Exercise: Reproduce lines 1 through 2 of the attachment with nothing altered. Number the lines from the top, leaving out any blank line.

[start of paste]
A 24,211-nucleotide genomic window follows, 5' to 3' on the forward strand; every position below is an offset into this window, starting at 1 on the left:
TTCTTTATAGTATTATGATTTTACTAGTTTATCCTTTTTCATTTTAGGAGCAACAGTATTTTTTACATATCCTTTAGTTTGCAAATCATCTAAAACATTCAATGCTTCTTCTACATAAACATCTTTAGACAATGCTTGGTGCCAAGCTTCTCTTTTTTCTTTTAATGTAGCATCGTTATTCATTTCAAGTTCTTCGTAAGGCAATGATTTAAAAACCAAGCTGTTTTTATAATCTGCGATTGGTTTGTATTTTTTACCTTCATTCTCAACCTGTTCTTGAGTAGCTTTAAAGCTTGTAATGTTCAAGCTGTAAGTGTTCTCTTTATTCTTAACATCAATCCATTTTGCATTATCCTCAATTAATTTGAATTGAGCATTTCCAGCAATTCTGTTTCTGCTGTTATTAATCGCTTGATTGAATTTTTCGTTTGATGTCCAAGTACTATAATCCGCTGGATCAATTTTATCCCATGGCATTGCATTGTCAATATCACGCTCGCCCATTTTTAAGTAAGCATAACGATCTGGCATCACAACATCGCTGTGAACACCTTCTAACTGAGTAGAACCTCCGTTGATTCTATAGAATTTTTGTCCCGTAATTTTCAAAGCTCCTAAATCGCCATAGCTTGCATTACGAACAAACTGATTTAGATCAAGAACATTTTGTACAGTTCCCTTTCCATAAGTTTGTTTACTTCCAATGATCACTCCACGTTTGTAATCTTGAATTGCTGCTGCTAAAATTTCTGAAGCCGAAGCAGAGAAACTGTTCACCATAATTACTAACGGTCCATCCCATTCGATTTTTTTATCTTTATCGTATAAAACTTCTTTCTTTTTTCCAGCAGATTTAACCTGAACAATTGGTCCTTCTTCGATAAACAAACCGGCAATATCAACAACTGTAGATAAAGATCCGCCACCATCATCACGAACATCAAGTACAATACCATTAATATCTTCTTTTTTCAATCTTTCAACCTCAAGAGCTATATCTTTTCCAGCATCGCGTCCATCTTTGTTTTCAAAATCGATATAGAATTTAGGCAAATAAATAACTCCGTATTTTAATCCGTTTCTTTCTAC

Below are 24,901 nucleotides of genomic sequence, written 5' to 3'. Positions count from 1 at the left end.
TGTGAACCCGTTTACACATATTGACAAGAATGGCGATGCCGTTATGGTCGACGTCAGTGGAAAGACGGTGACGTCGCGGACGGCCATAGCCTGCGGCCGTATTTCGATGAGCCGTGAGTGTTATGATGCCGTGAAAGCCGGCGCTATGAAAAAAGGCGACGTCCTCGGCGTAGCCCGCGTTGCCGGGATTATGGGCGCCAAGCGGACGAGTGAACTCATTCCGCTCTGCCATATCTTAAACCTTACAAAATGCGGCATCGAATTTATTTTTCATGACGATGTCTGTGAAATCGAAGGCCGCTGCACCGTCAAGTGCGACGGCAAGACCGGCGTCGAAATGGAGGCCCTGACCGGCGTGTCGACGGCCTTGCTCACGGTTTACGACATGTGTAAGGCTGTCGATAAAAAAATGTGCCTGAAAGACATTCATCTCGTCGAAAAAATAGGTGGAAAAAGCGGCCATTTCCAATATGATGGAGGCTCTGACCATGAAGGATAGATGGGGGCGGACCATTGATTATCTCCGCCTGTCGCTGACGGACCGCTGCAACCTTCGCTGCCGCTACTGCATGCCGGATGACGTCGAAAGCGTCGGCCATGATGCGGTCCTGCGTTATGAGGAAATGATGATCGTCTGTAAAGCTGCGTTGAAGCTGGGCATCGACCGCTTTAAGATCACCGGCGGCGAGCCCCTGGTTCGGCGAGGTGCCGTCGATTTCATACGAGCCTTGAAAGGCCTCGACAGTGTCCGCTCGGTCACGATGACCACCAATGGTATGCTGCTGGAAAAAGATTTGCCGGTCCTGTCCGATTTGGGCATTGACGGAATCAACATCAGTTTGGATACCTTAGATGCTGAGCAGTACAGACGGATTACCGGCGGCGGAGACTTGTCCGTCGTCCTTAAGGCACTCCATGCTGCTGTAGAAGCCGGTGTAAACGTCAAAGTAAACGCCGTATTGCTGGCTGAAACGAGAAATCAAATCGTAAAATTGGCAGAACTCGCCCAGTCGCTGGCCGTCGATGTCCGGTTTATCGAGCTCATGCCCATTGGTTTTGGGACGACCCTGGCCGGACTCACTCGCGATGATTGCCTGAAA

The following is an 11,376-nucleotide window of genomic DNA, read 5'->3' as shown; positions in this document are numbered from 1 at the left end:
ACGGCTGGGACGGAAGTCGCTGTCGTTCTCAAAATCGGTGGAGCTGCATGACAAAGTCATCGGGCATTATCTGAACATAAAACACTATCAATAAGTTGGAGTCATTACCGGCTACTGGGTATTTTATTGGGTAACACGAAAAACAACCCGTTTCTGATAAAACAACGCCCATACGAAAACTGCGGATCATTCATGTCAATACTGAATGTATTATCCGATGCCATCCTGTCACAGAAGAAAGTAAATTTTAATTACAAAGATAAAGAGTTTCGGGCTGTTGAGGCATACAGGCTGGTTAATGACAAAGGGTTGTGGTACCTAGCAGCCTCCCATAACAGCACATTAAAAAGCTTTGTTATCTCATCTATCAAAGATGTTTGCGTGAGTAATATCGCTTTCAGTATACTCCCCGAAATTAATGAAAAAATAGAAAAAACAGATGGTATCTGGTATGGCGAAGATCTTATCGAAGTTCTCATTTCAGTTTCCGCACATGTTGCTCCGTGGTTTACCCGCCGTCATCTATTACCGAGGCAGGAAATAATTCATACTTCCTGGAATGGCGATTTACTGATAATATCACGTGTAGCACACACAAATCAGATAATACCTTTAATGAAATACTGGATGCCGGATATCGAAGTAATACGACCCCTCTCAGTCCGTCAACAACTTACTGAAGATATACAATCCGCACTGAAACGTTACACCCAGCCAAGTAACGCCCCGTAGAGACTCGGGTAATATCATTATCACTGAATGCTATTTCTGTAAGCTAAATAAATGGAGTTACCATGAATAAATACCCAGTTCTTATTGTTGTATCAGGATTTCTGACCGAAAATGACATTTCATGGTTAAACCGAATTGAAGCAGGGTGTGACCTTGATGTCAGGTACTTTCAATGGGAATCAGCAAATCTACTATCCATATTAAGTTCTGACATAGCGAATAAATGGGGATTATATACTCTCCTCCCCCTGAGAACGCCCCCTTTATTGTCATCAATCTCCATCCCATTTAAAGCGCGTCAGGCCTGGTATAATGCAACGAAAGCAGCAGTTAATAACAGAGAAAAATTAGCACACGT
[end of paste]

A 24,211-nucleotide genomic window follows, 5' to 3' on the forward strand; every position below is an offset into this window, starting at 1 on the left:
TTCTTTATAGTATTATGATTTTACTAGTTTATCCTTTTTCATTTTAGGAGCAACAGTATTTTTTACATATCCTTTAGTTTGCAAATCATCTAAAACATTCAATGCTTCTTCTACATAAACATCTTTAGACAATGCTTGGTGCCAAGCTTCTCTTTTTTCTTTTAATGTAGCATCGTTATTCATTTCAAGTTCTTCGTAAGGCAATGATTTAAAAACCAAGCTGTTTTTATAATCTGCGATTGGTTTGTATTTTTTACCTTCATTCTCAACCTGTTCTTGAGTAGCTTTAAAGCTTGTAATGTTCAAGCTGTAAGTGTTCTCTTTATTCTTAACATCAATCCATTTTGCATTATCCTCAATTAATTTGAATTGAGCATTTCCAGCAATTCTGTTTCTGCTGTTATTAATCGCTTGATTGAATTTTTCGTTTGATGTCCAAGTACTATAATCCGCTGGATCAATTTTATCCCATGGCATTGCATTGTCAATATCACGCTCGCCCATTTTTAAGTAAGCATAACGATCTGGCATCACAACATCGCTGTGAACACCTTCTAACTGAGTAGAACCTCCGTTGATTCTATAGAATTTTTGTCCCGTAATTTTCAAAGCTCCTAAATCGCCATAGCTTGCATTACGAACAAACTGATTTAGATCAAGAACATTTTGTACAGTTCCCTTTCCATAAGTTTGTTTACTTCCAATGATCACTCCACGTTTGTAATCTTGAATTGCTGCTGCTAAAATTTCTGAAGCCGAAGCAGAGAAACTGTTCACCATAATTACTAACGGTCCATCCCATTCGATTTTTTTATCTTTATCGTATAAAACTTCTTTCTTTTTTCCAGCAGATTTAACCTGAACAATTGGTCCTTCTTCGATAAACAAACCGGCAATATCAACAACTGTAGATAAAGATCCGCCACCATCATCACGAACATCAAGTACAATACCATTAATATCTTCTTTTTTCAATCTTTCAACCTCAAGAGCTATATCTTTTCCAGCATCGCGTCCATCTTTGTTTTCAAAATCGATATAGAATTTAGGCAAATAAATAACTCCGTATTTTAATCCGTTTCTTTCTAC